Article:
Demani Richardson 40 time: What time did he run at the NFL Combine?

The former safety for Texas A&M football ran his 40 on Friday at the NFL combine.

Mar 1, 2024; Indianapolis, IN, USA; Texas A&M defensive back Demani Richardson (DB60) works out
Mar 1, 2024; Indianapolis, IN, USA; Texas A&M defensive back Demani Richardson (DB60) works out / Kirby Lee-USA TODAY Sports

Demani Richardson 40 time: Aggie DB gets his chance to run the 40 at the NFL Combine

A mainstay of the Jimbo Fisher era of Texas A&M football, Demani Richardson finally exhausted his eligibility after this previous year. Richardson started even from the first year he was on campus, showing his skills starting in the 2019 season. A highlight for him that year was picking off Tua Tagovailoa in the end zone at Kyle Field—a feat he would replicate against the Tide in what ended up being a much more consequential play two years later.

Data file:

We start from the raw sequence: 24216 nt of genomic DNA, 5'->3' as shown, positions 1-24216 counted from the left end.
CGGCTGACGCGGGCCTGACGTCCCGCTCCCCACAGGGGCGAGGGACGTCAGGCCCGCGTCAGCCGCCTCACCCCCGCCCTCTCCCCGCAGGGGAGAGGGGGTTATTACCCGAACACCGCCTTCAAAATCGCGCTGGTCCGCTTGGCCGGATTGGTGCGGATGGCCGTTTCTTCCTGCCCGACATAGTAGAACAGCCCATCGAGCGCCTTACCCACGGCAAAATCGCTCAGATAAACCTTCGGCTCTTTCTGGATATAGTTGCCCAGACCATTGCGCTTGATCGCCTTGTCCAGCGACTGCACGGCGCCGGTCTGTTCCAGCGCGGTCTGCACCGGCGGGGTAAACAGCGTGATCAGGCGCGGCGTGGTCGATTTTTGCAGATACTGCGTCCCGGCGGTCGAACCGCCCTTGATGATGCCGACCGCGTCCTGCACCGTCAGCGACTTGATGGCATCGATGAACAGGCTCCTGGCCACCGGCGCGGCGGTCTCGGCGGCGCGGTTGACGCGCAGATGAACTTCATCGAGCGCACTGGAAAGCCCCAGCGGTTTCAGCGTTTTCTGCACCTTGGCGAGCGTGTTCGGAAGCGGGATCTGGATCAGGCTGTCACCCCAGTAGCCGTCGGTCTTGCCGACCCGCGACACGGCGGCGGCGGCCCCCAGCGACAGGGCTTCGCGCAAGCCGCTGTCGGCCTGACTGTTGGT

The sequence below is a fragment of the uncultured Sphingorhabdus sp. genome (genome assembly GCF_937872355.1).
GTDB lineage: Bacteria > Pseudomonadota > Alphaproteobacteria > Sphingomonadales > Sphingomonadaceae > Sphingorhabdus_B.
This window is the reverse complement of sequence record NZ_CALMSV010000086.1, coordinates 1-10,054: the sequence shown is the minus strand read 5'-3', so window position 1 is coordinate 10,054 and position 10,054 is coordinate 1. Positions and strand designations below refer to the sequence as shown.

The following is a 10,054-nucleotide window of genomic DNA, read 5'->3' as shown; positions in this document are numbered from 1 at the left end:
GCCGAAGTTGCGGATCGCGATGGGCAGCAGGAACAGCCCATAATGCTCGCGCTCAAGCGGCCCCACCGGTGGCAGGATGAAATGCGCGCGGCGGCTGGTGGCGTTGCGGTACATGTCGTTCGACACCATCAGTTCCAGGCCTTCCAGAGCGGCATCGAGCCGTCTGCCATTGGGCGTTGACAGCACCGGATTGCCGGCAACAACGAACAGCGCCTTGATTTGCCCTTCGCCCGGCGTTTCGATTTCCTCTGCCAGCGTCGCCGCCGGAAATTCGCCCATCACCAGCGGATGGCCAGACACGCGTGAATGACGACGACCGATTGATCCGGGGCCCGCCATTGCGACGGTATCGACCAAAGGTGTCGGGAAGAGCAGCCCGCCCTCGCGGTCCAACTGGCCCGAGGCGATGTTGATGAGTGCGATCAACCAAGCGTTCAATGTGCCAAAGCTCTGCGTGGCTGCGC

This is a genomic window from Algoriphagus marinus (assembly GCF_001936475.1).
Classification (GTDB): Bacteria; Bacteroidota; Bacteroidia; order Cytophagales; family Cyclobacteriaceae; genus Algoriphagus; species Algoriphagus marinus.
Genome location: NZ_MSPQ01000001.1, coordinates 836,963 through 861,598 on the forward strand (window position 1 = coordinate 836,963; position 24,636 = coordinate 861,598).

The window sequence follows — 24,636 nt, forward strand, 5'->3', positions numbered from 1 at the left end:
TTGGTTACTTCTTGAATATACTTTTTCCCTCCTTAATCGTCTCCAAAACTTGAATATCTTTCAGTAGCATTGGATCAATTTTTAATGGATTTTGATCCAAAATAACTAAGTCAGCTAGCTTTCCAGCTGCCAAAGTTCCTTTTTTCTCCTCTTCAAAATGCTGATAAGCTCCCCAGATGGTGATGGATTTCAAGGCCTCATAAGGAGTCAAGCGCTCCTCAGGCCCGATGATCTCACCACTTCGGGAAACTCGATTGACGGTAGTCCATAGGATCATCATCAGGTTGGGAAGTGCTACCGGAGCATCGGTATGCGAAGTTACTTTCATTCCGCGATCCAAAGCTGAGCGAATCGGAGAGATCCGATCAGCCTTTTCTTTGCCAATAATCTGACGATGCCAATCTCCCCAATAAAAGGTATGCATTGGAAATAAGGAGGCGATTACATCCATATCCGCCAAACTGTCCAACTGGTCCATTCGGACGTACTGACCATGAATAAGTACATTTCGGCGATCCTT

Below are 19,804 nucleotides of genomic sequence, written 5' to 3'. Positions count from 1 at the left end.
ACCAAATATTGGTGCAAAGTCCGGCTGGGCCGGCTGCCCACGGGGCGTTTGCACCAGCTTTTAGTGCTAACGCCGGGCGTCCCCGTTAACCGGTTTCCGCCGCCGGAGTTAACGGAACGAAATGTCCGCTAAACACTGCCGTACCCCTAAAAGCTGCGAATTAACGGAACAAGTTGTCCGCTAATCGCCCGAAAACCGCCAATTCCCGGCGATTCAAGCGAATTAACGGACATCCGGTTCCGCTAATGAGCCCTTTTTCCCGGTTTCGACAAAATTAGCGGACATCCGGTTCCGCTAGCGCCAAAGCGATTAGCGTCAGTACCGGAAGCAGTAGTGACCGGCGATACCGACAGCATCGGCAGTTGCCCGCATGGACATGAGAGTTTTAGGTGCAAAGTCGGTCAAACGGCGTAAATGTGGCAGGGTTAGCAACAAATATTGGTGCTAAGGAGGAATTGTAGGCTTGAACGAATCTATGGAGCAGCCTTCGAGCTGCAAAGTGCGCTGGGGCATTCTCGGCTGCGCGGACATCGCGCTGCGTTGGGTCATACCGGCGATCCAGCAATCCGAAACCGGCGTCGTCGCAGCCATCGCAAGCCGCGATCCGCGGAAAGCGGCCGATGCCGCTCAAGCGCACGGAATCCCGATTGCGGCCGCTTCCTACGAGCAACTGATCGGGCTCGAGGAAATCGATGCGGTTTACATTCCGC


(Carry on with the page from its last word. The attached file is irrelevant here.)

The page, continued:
As I mentioned, Richardson was a mainstay of the lineup for the Aggies. In these final two years, however, there were some fans who felt that he had taken a step back under Durkin. It could be true that his playstyle fits Elko better, but he still was a key player for a suffocating Aggie pass defense in 2022.

Now NFL-bound, Richardson has joined McKinnley Jackson, Layden Robinson, Ainais Smith, and Edgerrin Cooper up in Indianapolis for the NFL Combine this weekend. Richardson had his turn at the 40-yard dash, putting in a time of 4.60 flat. That’s not exactly blazing fast for a defensive back, but speed was never Richardson’s biggest selling point.

If Demani is selected in the NFL draft, it will primarily be for his versatility. He’s a heavy hitter and aggressive tackler, playing well up against the run. He’s an in-the-box safety; a guy who can play hard against running backs coming downhill, but with better coverage skills than a linebacker. As a guy who projects to a specific utility like that, a lower 40 time isn’t the end of things.

Of course, if he had run in the mid 4.4s, then the horizons for his role would immediately have been broadened. It may end up that way anyway, but NFL teams may not see that at first.